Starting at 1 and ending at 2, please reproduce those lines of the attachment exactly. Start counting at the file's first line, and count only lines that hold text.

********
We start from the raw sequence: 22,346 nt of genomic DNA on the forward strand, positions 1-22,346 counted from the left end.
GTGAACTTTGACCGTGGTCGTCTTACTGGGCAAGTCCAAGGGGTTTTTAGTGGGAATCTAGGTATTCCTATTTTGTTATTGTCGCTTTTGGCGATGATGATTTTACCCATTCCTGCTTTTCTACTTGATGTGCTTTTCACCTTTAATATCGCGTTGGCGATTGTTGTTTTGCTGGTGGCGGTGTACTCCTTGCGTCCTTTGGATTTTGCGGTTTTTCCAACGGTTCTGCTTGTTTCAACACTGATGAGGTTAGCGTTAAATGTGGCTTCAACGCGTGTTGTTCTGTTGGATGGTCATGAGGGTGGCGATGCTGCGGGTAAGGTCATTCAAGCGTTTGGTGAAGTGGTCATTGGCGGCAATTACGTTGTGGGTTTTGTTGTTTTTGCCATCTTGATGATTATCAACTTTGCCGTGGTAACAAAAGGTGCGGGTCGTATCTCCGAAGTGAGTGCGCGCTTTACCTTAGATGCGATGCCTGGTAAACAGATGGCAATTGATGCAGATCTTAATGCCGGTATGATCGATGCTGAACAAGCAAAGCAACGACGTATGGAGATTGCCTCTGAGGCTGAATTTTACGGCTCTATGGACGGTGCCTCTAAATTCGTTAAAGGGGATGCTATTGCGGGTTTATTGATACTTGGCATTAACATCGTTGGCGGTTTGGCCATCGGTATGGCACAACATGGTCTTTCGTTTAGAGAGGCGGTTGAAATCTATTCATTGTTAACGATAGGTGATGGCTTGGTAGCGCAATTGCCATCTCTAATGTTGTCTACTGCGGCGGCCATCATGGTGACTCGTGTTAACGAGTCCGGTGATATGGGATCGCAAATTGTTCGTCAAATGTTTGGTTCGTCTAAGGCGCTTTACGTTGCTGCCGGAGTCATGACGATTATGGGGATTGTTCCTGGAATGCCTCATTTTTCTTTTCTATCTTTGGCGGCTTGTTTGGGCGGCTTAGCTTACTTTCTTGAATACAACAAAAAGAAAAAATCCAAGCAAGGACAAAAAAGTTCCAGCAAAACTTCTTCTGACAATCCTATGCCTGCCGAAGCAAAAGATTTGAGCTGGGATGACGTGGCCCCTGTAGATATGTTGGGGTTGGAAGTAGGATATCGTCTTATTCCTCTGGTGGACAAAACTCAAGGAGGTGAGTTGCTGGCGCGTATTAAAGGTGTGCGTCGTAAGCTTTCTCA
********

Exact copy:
We start from the raw sequence: 22,346 nt of genomic DNA on the forward strand, positions 1-22,346 counted from the left end.
GTGAACTTTGACCGTGGTCGTCTTACTGGGCAAGTCCAAGGGGTTTTTAGTGGGAATCTAGGTATTCCTATTTTGTTATTGTCGCTTTTGGCGATGATGATTTTACCCATTCCTGCTTTTCTACTTGATGTGCTTTTCACCTTTAATATCGCGTTGGCGATTGTTGTTTTGCTGGTGGCGGTGTACTCCTTGCGTCCTTTGGATTTTGCGGTTTTTCCAACGGTTCTGCTTGTTTCAACACTGATGAGGTTAGCGTTAAATGTGGCTTCAACGCGTGTTGTTCTGTTGGATGGTCATGAGGGTGGCGATGCTGCGGGTAAGGTCATTCAAGCGTTTGGTGAAGTGGTCATTGGCGGCAATTACGTTGTGGGTTTTGTTGTTTTTGCCATCTTGATGATTATCAACTTTGCCGTGGTAACAAAAGGTGCGGGTCGTATCTCCGAAGTGAGTGCGCGCTTTACCTTAGATGCGATGCCTGGTAAACAGATGGCAATTGATGCAGATCTTAATGCCGGTATGATCGATGCTGAACAAGCAAAGCAACGACGTATGGAGATTGCCTCTGAGGCTGAATTTTACGGCTCTATGGACGGTGCCTCTAAATTCGTTAAAGGGGATGCTATTGCGGGTTTATTGATACTTGGCATTAACATCGTTGGCGGTTTGGCCATCGGTATGGCACAACATGGTCTTTCGTTTAGAGAGGCGGTTGAAATCTATTCATTGTTAACGATAGGTGATGGCTTGGTAGCGCAATTGCCATCTCTAATGTTGTCTACTGCGGCGGCCATCATGGTGACTCGTGTTAACGAGTCCGGTGATATGGGATCGCAAATTGTTCGTCAAATGTTTGGTTCGTCTAAGGCGCTTTACGTTGCTGCCGGAGTCATGACGATTATGGGGATTGTTCCTGGAATGCCTCATTTTTCTTTTCTATCTTTGGCGGCTTGTTTGGGCGGCTTAGCTTACTTTCTTGAATACAACAAAAAGAAAAAATCCAAGCAAGGACAAAAAAGTTCCAGCAAAACTTCTTCTGACAATCCTATGCCTGCCGAAGCAAAAGATTTGAGCTGGGATGACGTGGCCCCTGTAGATATGTTGGGGTTGGAAGTAGGATATCGTCTTATTCCTCTGGTGGACAAAACTCAAGGAGGTGAGTTGCTGGCGCGTATTAAAGGTGTGCGTCGTAAGCTTTCTCA